198. field is automatically focused on page load so it is ready to accept input from
  199. either a magnetic card reader, barcode scanner or plain user input.</p>
  200. <p>If the given DCU ID number is already in the database it will present the
  201. user renewal form with the users' current details along with any updated
  202. details from the DCU databases (e.g. course and year will change for students,
  203. or an invalid email address may have been fixed, etc.). If the user has already
  204. paid however, it will issue a warning message and remain on the card reader
  205. page. This is prevents users accidentally paying again for an already paid
  206. account. The new username input field is automatically focused to allow for
  207. quick entry of the user's preferred choice of new username (if any). Typically
  208. nothing needs to be changed so simply pressing <code>RETURN</code> is enough to
  209. renew the user after checking that their user details are correct.</p>
  210. <p>Otherwise it must be a new user so details are loaded in from the DCU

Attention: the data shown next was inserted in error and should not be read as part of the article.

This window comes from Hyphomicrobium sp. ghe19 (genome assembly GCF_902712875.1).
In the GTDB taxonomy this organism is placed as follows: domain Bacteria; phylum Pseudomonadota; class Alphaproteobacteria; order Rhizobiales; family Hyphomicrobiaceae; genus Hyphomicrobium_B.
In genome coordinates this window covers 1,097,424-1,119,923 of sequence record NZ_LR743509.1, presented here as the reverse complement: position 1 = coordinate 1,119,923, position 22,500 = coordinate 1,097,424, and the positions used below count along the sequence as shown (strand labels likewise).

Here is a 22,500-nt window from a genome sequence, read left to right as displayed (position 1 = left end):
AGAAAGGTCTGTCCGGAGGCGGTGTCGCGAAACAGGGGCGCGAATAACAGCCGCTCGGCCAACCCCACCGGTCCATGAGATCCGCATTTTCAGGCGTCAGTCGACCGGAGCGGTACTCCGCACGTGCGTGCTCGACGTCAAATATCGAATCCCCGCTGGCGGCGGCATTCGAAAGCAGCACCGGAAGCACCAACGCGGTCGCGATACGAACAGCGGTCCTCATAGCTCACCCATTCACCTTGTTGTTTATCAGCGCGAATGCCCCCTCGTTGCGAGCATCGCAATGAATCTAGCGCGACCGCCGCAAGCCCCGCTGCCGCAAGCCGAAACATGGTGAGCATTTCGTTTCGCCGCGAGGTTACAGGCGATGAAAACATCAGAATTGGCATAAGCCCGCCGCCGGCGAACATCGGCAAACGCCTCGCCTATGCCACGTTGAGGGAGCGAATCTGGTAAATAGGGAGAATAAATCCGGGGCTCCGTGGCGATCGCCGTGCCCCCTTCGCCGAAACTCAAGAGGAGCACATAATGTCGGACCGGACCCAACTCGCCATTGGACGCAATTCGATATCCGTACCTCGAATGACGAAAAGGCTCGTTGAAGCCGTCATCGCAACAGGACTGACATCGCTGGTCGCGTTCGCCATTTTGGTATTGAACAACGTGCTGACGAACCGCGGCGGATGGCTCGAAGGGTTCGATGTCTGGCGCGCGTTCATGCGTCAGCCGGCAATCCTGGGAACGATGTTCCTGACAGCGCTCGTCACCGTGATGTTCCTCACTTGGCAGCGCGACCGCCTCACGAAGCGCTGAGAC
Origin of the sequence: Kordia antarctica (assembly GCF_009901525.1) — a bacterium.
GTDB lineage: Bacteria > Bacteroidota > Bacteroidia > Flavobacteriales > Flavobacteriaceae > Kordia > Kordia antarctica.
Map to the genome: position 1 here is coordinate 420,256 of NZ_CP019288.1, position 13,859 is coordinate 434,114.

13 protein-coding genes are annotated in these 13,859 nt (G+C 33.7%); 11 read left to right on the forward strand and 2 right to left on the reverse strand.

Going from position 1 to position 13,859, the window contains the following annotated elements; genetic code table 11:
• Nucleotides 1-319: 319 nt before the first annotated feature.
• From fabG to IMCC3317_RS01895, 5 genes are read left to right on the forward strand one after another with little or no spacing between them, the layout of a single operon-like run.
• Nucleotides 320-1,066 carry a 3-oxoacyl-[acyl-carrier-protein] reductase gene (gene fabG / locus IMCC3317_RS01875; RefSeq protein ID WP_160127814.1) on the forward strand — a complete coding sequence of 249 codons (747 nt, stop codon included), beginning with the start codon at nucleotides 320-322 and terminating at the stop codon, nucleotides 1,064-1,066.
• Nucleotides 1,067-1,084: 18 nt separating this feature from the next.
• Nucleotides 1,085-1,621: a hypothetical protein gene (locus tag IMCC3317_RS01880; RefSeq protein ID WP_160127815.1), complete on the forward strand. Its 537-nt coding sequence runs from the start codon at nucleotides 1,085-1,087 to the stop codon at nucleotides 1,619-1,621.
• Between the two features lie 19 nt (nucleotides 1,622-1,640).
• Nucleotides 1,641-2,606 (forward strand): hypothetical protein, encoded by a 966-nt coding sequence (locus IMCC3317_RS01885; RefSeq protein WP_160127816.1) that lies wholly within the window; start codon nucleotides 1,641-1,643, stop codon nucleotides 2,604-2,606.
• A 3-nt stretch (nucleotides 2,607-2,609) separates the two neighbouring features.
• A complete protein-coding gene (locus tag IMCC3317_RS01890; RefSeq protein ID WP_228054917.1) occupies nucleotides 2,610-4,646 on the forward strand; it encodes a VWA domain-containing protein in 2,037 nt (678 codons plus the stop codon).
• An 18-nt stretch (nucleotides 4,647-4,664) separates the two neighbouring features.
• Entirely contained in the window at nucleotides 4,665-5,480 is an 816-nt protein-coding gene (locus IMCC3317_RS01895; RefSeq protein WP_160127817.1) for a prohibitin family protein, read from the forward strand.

211. databases along with reasonable default values (e.g. years paid will be 1). The
  212. username input field will be automatically focused to allow for quick entry of
  213. the user's preferred choice of username.</p>
  214. </p>
  215. <a name=add></a><h3>add - Add new user</h3>
  216. <p>A more 'manual' approach to adding new users. It provides a blank form for
  217. adding a new user. Leaving out details and submitting the form will fill in any
  218. missing information if possible until there is enough information to add the
  219. user succesfully.</p>
  220. <a name=delete></a><h3>delete - Delete user</h3>
  221. <p>Simply deletes user from database. Note that in reality it should be very
  222. rare for anyone to request an account deletion but the feature is provided just
  223. in case.</p>
  224. <a name=renew></a><h3>renew - Renew user</h3>
  225. <p>A more 'manual' approach to renewing users. It provides a blank form for
  226. renewing a new user. Leaving out details and submitting the form will fill in